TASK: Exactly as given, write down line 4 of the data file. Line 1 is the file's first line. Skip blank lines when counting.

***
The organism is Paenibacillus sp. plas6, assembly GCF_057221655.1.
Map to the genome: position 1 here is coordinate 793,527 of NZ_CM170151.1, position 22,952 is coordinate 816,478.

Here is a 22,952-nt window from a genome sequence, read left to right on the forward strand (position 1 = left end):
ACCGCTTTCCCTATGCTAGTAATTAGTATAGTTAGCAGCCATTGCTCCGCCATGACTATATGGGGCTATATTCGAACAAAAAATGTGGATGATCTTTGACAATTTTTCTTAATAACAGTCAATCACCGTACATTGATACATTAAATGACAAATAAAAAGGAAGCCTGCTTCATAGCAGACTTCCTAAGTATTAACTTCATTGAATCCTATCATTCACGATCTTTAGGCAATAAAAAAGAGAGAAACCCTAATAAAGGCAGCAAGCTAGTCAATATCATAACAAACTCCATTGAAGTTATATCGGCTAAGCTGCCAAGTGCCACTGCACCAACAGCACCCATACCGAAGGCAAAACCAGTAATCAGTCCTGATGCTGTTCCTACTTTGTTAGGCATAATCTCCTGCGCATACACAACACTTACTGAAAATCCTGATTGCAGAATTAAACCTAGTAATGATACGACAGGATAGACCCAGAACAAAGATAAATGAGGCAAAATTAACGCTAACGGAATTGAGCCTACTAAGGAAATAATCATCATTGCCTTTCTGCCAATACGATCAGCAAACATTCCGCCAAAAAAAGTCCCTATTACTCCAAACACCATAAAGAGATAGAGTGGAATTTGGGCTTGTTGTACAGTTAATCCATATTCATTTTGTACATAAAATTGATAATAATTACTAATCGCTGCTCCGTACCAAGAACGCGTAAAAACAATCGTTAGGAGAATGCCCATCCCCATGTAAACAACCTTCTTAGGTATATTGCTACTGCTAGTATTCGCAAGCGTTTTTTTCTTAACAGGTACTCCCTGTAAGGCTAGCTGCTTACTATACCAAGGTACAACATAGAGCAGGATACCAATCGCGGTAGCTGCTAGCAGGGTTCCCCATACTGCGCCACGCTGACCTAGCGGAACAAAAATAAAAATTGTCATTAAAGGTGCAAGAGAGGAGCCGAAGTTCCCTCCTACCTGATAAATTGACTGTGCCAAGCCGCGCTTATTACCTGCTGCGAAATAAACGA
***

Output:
ACCGCTTTCCCTATGCTAGTAATTAGTATAGTTAGCAGCCATTGCTCCGCCATGACTATATGGGGCTATATTCGAACAAAAAATGTGGATGATCTTTGACAATTTTTCTTAATAACAGTCAATCACCGTACATTGATACATTAAATGACAAATAAAAAGGAAGCCTGCTTCATAGCAGACTTCCTAAGTATTAACTTCATTGAATCCTATCATTCACGATCTTTAGGCAATAAAAAAGAGAGAAACCCTAATAAAGGCAGCAAGCTAGTCAATATCATAACAAACTCCATTGAAGTTATATCGGCTAAGCTGCCAAGTGCCACTGCACCAACAGCACCCATACCGAAGGCAAAACCAGTAATCAGTCCTGATGCTGTTCCTACTTTGTTAGGCATAATCTCCTGCGCATACACAACACTTACTGAAAATCCTGATTGCAGAATTAAACCTAGTAATGATACGACAGGATAGACCCAGAACAAAGATAAATGAGGCAAAATTAACGCTAACGGAATTGAGCCTACTAAGGAAATAATCATCATTGCCTTTCTGCCAATACGATCAGCAAACATTCCGCCAAAAAAAGTCCCTATTACTCCAAACACCATAAAGAGATAGAGTGGAATTTGGGCTTGTTGTACAGTTAATCCATATTCATTTTGTACATAAAATTGATAATAATTACTAATCGCTGCTCCGTACCAAGAACGCGTAAAAACAATCGTTAGGAGAATGCCCATCCCCATGTAAACAACCTTCTTAGGTATATTGCTACTGCTAGTATTCGCAAGCGTTTTTTTCTTAACAGGTACTCCCTGTAAGGCTAGCTGCTTACTATACCAAGGTACAACATAGAGCAGGATACCAATCGCGGTAGCTGCTAGCAGGGTTCCCCATACTGCGCCACGCTGACCTAGCGGAACAAAAATAAAAATTGTCATTAAAGGTGCAAGAGAGGAGCCGAAGTTCCCTCCTACCTGATAAATTGACTGTGCCAAGCCGCGCTTATTACCTGCTGCGAAATAAACGA